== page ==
Failure to induce oral tolerance in Crohn's and ulcerative colitis patients: Possible genetic risk

Thomas A. Kraus, Lisa Toy, Lisa Chan, Joseph Childs, Adam Cheifetz, Lloyd Mayer

Research output: Contribution to journalArticlepeer-review

26 Scopus citations


It has been proposed that defective activation of suppressor or regulatory T cells is one mechanism involved in the uncontrolled inflammatory process seen in inflammatory bowel disease (IBD). Because suppressor/regulatory T cells are thought to play a role in the promotion of oral tolerance, we attempted to induce oral tolerance in normal controls (n = 21) and patients with either Crohn's disease (CD; n = 12) or ulcerative colitis (UC; n = 13). In the first study, subjects were fed the neoantigen keyhole limpet hemocyanin (KLH) on days 1 to 5 and 11 to 15. Subcutaneous immunization with KLH was performed on day 26, with a booster immunization on day 35. Blood for KLH-induced T cell proliferation and serum for anti-KLH antibody production was obtained at baseline, on day 26 preimmunization (postfed), on day 35 after the first immunization, and again on day 42 after the second immunization. In normal individuals, KLH feeding prior to immunization and booster resulted in reduced KLH-specific T cell proliferation compared with the group that was not fed KLH. However, although on the same KLH-feeding protocol, both CD and UC patients demonstrated significantly enhanced proliferation without oral tolerance induction when compared with baseline values. These data suggest that oral tolerance induction is defective in patients with IBD. This may reflect an in vivo functional defect in mucosal suppression of immune responses in IBD. Both UC and CD appear to be multigenic disorders with evidence of familial segregation. We analyzed four multiplex Crohn's and two UC families to determine whether the defect in tolerance induction was genetically regulated. In three of the four CD families at least one unaffected family member also failed to tolerize (total 5 of 14 unaffected family members). In the UC families, the defect in tolerance segregated with disease. These data suggest a genetic defect in tolerance induction in Crohn's disease.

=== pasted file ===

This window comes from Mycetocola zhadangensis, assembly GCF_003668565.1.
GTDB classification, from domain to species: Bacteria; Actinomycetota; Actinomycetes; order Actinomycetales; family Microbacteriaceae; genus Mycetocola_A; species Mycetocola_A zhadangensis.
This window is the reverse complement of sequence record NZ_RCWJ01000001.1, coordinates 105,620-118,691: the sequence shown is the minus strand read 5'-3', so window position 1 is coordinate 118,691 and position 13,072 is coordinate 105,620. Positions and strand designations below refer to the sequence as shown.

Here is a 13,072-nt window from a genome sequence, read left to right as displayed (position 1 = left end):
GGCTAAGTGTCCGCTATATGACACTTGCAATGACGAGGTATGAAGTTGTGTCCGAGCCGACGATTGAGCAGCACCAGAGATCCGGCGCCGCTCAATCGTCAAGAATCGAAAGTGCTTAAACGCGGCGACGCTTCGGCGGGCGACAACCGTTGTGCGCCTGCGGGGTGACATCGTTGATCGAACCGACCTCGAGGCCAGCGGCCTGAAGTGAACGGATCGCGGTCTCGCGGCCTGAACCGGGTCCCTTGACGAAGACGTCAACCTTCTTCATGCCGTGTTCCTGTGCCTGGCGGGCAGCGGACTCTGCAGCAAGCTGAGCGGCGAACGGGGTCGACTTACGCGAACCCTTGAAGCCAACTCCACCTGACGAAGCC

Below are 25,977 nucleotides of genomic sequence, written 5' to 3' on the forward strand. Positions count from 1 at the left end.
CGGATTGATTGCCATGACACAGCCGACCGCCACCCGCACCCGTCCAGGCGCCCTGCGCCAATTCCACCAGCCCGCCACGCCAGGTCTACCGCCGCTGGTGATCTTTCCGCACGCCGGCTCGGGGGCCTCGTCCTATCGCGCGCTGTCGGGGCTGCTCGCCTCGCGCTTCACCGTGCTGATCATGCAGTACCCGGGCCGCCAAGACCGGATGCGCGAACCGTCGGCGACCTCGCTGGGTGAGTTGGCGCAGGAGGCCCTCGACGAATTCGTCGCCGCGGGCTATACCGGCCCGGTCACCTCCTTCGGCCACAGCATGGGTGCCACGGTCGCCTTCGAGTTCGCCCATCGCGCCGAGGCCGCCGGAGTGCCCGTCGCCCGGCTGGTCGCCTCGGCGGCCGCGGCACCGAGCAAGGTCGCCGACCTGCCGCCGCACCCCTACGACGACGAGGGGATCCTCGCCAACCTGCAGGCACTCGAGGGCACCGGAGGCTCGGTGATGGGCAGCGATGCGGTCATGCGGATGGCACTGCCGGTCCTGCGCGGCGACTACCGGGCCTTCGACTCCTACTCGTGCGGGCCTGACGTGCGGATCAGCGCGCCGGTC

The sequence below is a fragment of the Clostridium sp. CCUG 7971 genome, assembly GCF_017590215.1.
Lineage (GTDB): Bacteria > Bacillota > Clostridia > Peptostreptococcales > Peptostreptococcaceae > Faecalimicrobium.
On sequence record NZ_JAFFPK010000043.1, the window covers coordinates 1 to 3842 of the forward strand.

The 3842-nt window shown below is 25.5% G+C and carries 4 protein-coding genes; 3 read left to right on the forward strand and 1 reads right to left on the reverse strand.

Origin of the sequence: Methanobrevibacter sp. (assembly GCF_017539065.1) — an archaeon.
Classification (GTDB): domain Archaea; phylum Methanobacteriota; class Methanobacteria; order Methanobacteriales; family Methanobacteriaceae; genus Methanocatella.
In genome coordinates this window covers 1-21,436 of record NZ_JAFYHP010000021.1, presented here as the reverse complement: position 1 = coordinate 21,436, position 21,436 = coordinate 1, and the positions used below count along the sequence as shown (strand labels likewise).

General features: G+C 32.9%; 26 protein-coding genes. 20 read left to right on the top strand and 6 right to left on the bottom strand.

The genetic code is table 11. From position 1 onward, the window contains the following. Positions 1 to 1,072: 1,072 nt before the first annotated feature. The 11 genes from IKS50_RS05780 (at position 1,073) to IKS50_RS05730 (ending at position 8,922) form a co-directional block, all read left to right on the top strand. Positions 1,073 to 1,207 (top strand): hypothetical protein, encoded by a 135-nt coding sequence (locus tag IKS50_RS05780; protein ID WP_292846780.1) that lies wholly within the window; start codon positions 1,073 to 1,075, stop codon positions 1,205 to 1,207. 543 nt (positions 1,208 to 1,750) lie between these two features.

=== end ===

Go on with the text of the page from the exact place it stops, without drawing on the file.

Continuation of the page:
Original languageEnglish
Pages (from-to)225-238
Number of pages14
JournalAnnals of the New York Academy of Sciences
StatePublished - 2004


  • Crohn's disease
  • Inflammatory bowel disease
  • Oral tolerance
  • Ulcerative colitis


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